Birth certificates are forever 1

Birth certificates are forever

Senate President Pro Tempore Ralph G. Recto

Posted at Dec 16 2021 12:37 AM

(Editor's note: Sponsorship speech of Sen. Ralph Recto on Committee Report 334 on Senate Bill 2450: Permanent Validity of the Certificates of Live Birth, Death, and Marriage Act) 

In one sentence, this is the gist of the bill: A birthday can be celebrated yearly. But birth certificates are forever.

Same with marriages. Legally, you can have many – for as long as it is due to death of spouse or of love – but the marriage certificate for each should be valid for as long as you two live happily together, which is not necessarily ever after.

No state can guarantee that wedded bliss can last a lifetime. But it can issue a marriage certificate which does not expire for as long as love has not.

This bill removes the expiry date on birth, marriage and death certificates. If land titles of expensive real estate do not bear a “best before” marking, why should civil registry documents have one?

Before I proceed, let me slay one persistent urban legend. That these government-issued documents have a prescribed legal shelf life.

No, there is none.

Pero bakit po ang dalas hingin? Most probably, entities, like the school one is applying admission to or the company where one would like to work, are the ones making the demand, which has no basis in law.

These documents are like paper currency—whether frayed by age or fresh from the mint, they retain the same value and are valid for transaction.

Besides, in the case of birth certificates, every Filipino whose birth has been registered with the Philippine Statistics Authority or PSA and its predecessor agencies has a permanent and unique Birth Reference Number or BReN assigned to him.

This makes the demand for brand-new certificates a costly and unnecessary redundancy, as each has never been meant to be a single-use document.

But to be sure, this rule is reiterated in this bill.

Ano po ang mando dito? National government agencies, LGUs, GOCCs, private companies, private and public schools, and other non-government entities are barred from requiring a new copy of these certificates from individuals who transact business from them.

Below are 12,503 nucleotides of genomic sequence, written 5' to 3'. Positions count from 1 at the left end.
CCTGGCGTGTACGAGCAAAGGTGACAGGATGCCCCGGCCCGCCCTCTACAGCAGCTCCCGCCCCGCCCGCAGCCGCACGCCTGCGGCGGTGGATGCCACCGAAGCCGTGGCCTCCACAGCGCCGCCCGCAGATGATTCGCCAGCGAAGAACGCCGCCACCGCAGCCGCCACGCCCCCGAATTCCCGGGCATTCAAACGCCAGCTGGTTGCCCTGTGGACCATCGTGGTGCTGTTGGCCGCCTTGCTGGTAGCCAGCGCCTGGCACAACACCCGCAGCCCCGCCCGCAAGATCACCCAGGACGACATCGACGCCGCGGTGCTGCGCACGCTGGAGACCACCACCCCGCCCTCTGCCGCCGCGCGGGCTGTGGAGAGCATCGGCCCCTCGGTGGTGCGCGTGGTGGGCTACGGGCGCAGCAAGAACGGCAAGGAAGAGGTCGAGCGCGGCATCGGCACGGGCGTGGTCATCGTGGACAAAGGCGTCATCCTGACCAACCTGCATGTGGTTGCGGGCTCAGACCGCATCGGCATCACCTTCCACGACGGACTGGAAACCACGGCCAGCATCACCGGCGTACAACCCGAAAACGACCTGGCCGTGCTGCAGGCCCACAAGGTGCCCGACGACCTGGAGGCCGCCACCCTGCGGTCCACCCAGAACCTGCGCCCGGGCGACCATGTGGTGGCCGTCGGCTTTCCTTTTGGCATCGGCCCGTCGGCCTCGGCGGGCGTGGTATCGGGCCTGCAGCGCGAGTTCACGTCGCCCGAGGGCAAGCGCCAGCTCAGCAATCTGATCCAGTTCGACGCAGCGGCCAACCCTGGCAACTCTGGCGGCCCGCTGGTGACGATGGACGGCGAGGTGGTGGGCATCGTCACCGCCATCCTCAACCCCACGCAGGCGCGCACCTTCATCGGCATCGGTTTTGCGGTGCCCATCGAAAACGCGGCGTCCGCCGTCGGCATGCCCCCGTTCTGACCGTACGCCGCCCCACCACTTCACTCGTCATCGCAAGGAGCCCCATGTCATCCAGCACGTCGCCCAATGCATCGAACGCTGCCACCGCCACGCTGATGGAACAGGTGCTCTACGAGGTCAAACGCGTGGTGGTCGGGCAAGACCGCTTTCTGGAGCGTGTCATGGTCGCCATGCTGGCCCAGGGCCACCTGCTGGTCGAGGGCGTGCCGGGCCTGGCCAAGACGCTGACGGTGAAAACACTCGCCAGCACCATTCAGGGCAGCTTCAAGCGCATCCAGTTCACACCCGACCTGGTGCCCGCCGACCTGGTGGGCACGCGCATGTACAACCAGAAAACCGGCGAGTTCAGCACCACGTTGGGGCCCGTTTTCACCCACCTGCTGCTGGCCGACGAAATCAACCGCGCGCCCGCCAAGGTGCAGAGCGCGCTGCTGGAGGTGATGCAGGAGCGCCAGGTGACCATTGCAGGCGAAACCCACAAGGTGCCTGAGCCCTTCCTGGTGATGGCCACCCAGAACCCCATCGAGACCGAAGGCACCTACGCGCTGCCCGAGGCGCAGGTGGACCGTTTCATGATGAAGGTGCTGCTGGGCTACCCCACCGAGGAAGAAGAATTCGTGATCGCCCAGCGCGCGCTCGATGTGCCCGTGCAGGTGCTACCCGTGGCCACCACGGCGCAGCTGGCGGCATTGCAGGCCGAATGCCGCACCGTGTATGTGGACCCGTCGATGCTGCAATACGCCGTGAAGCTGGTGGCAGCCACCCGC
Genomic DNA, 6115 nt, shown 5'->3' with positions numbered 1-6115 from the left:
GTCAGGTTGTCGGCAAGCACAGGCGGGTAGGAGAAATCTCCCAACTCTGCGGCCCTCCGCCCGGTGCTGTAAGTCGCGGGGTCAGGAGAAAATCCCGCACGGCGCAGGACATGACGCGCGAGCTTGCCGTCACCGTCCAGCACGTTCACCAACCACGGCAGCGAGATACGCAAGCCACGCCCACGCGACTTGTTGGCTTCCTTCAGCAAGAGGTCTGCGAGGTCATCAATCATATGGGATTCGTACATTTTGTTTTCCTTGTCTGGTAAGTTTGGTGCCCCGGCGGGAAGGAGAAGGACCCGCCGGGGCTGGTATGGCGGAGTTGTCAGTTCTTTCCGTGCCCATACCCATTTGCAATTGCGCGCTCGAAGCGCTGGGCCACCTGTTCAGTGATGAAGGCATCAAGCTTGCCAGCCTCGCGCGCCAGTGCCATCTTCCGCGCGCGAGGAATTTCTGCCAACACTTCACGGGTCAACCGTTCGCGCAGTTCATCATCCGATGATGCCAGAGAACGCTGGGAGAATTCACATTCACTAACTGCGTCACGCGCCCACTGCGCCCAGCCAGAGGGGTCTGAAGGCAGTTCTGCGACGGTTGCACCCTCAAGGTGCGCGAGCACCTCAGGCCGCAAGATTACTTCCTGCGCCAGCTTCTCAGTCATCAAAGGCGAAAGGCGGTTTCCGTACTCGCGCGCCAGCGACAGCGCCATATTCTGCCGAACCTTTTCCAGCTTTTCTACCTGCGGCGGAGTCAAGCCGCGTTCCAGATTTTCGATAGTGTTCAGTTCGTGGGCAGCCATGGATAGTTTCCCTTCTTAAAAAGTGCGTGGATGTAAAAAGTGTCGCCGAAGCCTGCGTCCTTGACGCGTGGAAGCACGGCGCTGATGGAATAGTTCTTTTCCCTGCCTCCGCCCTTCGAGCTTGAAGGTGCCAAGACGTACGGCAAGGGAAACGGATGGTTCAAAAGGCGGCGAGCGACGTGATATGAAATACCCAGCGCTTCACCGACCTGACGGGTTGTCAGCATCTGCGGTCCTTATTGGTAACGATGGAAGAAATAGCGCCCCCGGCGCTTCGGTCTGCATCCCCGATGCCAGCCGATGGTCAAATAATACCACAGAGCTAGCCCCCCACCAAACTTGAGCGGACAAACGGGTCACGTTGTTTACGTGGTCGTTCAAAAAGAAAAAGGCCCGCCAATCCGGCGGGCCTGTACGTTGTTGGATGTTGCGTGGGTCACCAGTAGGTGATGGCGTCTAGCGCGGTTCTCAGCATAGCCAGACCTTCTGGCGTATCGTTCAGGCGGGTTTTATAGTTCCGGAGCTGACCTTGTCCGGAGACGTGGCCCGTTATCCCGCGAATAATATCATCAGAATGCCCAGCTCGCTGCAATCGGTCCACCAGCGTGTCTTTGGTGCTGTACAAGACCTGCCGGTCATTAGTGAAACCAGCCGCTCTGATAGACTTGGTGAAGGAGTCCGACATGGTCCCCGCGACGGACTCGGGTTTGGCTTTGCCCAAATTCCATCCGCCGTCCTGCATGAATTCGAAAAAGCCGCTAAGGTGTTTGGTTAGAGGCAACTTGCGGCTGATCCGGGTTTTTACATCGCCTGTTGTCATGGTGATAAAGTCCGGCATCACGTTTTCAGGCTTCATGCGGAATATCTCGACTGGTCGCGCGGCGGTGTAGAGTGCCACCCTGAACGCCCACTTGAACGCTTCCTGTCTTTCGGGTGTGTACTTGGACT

After this bill becomes law, government shall enforce the permanent validity of the certificates of live birth, death, and marriage issued, signed, certified, or authenticated by the PSA.

At hindi lang po ang mga nasabing dokumento mula sa PSA— kasama rin ang inilabas ng predecessor nito, ang National Statistics Office o NSO, and the local civil registries, and the reports of birth, death, and marriage registered and issued by Philippine foreign service posts transmitted to the PSA. 

Ang exception lang po ay kung hindi na mabasa, o tulad ng pusong nasaktan, ay durog-durog na. If the security features are no longer readable, and authenticity is degraded, a new one is in order.

Or if the civil registrar subjected you to a sex change by clerical mistake, so that you’ve become a he instead of a she, a gender reassignment caused by an errant stroke of a pen, then in that case you will need a corrected birth certificate.

Maaari po bang humingi ng kapalit na mga dokumento?

Sa totoo lang, for as long as the reasons are valid, unli po ang bilang ng pwedeng hingin.

Para nga doon sa mga mahirap sa buhay—pero mayaman sa pag-ibig—maaaring makakuha ng kapalit na walang bayad basta may maiprisinta lang na patunay na ika’y gipit sa buhay mula sa DSWD.

Isa pa pong magandang probisyon ay ang mandato na pag-link up ng mga embahada natin sa civil registry database ng ating bansa.

Under this bill, our Foreign Service Posts shall have a “virtual viewing facility” where the authenticity of the certificates of live birth, death, or marriage can be verified, based on my understanding, by the requesting individual.

Mr. President, my dear colleagues.

Red tape is said to be a form of a “time tax”. When productive hours of a citizen which can yield compensation are wasted in the labyrinth of bureaucracy, income is forfeited.

In fact, the cost of document charged by the state is always smaller than the actual total cost of acquiring it—which includes fare, meals and salary forfeited when one is forced to be absent from work.

We often talk about red tape encountered by big business. And we have passed laws easing them of the burden of doing business. 

It is time to extend the same relief and liberality to ordinary citizens.

Bago ko po wakasan ang pagpapanukala ng bill na ito, gusto ko po sanang ilabas, na bilang isang pasakalye, ang isang masalimuot na isyu na may kaugnayan sa bill na ito.

Kailangan din po bang gawing permanente at hindi napapalitan ang Certificate of Candidacy?

Boto po ako sa ideyang ito.

Pero sa ngayon, pakiboto po muna sa bill na ito.

Disclaimer: The views in this blog are those of the blogger and do not necessarily reflect the views of ABS-CBN Corp.